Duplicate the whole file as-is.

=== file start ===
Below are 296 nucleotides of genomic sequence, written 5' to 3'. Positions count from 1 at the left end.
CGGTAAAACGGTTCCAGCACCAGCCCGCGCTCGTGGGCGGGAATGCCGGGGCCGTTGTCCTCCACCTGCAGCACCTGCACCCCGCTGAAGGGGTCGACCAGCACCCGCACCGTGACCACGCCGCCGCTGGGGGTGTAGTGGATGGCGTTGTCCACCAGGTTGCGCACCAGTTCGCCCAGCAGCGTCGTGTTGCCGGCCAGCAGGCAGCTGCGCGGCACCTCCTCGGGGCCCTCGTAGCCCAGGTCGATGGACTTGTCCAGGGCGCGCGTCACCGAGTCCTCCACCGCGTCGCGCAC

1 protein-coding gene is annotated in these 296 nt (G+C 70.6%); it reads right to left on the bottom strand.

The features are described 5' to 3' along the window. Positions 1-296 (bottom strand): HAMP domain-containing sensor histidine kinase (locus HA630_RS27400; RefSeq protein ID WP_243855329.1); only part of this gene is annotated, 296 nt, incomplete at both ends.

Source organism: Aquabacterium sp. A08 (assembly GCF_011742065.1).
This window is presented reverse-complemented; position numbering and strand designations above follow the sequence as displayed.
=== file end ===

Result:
Below are 296 nucleotides of genomic sequence, written 5' to 3'. Positions count from 1 at the left end.
CGGTAAAACGGTTCCAGCACCAGCCCGCGCTCGTGGGCGGGAATGCCGGGGCCGTTGTCCTCCACCTGCAGCACCTGCACCCCGCTGAAGGGGTCGACCAGCACCCGCACCGTGACCACGCCGCCGCTGGGGGTGTAGTGGATGGCGTTGTCCACCAGGTTGCGCACCAGTTCGCCCAGCAGCGTCGTGTTGCCGGCCAGCAGGCAGCTGCGCGGCACCTCCTCGGGGCCCTCGTAGCCCAGGTCGATGGACTTGTCCAGGGCGCGCGTCACCGAGTCCTCCACCGCGTCGCGCAC

1 protein-coding gene is annotated in these 296 nt (G+C 70.6%); it reads right to left on the bottom strand.

The features are described 5' to 3' along the window. Positions 1-296 (bottom strand): HAMP domain-containing sensor histidine kinase (locus HA630_RS27400; RefSeq protein ID WP_243855329.1); only part of this gene is annotated, 296 nt, incomplete at both ends.

Source organism: Aquabacterium sp. A08 (assembly GCF_011742065.1).
This window is presented reverse-complemented; position numbering and strand designations above follow the sequence as displayed.